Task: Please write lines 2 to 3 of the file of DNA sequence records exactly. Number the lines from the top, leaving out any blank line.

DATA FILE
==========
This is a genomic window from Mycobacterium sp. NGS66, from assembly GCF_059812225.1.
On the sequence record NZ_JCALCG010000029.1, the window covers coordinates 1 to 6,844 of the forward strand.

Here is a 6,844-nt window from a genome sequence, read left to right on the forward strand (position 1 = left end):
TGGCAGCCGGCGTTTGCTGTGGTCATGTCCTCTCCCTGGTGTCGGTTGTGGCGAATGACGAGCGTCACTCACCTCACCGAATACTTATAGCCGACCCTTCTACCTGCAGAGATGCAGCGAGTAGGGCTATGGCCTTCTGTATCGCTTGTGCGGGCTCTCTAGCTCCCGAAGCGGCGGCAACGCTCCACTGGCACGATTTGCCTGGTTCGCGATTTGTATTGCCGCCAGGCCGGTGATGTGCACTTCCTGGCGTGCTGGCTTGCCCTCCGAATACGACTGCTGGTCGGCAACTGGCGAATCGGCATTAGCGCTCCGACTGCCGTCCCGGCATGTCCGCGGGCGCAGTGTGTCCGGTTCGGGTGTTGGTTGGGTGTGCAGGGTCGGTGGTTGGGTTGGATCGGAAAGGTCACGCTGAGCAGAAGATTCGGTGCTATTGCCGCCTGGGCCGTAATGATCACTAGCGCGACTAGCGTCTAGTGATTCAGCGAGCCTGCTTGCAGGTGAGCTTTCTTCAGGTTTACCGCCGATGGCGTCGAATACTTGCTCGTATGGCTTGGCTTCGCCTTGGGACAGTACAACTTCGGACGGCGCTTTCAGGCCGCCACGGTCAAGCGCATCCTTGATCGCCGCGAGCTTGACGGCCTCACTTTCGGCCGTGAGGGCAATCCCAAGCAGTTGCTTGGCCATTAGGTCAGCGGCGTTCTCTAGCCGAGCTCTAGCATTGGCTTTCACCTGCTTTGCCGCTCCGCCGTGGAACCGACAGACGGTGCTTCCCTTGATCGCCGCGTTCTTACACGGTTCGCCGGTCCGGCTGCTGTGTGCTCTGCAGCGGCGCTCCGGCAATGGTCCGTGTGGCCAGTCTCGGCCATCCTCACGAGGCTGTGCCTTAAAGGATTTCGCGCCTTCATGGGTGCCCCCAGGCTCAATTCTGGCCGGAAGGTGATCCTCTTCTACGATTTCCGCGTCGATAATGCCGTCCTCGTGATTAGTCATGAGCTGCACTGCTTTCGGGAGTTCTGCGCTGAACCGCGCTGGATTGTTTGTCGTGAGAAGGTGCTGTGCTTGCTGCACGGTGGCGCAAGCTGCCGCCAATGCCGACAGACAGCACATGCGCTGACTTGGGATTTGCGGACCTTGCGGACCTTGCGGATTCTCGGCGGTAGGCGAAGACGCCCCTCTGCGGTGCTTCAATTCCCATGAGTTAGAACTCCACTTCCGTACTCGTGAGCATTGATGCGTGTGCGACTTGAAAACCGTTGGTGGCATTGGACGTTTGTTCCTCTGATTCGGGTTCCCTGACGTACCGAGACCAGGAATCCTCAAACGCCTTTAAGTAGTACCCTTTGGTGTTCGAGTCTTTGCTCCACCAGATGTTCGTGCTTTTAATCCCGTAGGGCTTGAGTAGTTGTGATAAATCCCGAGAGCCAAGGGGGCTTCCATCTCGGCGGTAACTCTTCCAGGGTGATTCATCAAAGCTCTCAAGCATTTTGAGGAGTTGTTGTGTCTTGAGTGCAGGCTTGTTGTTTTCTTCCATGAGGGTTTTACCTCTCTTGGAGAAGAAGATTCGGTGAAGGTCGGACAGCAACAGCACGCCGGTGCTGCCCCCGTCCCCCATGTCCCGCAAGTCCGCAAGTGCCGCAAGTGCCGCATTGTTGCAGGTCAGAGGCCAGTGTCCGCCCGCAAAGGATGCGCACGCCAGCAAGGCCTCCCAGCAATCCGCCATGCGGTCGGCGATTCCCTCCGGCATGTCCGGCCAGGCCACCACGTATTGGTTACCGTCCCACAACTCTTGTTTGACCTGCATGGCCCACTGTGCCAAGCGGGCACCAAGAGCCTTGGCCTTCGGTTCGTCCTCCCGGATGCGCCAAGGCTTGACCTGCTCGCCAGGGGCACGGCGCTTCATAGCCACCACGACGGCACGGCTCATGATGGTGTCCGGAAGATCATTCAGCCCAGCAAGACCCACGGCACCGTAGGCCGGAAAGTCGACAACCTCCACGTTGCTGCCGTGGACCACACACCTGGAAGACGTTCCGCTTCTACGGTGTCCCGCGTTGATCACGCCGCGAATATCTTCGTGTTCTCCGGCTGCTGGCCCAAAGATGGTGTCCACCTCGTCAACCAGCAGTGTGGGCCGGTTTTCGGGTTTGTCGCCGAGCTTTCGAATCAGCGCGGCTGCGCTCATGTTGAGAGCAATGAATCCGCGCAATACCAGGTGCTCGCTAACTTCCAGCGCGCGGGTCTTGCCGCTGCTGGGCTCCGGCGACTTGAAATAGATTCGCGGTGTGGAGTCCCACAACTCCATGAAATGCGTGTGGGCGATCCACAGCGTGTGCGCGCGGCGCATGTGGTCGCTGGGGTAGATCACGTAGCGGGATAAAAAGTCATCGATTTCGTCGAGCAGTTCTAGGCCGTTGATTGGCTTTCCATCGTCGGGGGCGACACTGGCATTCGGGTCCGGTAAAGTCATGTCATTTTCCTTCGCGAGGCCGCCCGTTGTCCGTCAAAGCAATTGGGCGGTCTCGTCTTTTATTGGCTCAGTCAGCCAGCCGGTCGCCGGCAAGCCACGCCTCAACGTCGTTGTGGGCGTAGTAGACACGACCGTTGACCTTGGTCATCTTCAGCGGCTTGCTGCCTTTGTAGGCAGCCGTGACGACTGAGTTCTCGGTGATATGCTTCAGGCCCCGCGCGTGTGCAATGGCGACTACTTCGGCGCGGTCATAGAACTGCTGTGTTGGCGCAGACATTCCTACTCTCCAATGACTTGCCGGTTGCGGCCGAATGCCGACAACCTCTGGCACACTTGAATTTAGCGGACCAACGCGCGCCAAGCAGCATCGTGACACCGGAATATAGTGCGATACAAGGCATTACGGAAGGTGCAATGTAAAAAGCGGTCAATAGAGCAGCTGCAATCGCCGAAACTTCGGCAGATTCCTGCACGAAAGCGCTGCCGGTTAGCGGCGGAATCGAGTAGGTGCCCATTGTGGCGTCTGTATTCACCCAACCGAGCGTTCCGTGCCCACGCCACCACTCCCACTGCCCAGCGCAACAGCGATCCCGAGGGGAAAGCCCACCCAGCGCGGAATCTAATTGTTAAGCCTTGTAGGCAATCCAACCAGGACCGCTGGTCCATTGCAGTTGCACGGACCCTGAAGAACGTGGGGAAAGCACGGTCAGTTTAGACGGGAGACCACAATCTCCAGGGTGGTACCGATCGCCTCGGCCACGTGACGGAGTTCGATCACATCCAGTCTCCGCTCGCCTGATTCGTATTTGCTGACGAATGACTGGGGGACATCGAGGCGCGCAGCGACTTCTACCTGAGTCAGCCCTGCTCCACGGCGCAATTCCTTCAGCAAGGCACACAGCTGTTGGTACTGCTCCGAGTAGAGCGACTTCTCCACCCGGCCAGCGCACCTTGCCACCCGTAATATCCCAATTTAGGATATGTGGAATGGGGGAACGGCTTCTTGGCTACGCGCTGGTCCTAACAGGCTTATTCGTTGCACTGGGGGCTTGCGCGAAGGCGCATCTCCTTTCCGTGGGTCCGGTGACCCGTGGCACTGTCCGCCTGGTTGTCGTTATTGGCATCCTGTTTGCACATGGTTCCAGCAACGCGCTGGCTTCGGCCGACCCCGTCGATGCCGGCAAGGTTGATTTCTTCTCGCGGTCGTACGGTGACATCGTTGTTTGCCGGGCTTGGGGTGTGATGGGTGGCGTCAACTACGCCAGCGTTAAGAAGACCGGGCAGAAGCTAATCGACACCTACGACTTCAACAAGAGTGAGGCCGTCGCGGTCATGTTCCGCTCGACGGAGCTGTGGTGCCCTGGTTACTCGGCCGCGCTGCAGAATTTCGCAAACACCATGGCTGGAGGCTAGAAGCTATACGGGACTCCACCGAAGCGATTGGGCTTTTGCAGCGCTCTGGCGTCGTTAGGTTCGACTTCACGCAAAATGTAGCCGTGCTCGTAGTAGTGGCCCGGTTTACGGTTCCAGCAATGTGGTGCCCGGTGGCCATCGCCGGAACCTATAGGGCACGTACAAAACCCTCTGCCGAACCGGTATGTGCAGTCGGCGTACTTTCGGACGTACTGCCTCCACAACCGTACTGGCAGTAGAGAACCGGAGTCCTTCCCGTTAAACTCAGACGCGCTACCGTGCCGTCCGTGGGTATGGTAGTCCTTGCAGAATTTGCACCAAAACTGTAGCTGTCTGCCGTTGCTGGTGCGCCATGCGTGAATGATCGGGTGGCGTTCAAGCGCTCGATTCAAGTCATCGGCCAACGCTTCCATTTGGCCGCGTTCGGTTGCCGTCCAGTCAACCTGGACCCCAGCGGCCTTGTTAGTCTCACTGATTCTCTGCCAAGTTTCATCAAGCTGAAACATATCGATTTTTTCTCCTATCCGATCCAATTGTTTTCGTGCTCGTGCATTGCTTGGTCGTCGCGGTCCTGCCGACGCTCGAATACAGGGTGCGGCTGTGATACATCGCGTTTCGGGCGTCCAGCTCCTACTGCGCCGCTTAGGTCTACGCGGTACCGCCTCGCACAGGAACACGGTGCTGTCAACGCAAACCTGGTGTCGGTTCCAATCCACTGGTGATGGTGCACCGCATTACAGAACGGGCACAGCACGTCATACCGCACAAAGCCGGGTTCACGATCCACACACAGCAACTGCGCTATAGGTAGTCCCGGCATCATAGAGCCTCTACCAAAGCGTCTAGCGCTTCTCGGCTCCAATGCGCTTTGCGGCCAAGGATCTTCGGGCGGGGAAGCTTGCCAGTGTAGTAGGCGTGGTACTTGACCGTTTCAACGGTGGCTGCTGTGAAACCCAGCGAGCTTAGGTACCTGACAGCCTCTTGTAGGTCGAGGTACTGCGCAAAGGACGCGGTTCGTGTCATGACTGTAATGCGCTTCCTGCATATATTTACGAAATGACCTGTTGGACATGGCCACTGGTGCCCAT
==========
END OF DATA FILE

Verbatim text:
On the sequence record NZ_JCALCG010000029.1, the window covers coordinates 1 to 6,844 of the forward strand.

Here is a 6,844-nt window from a genome sequence, read left to right on the forward strand (position 1 = left end):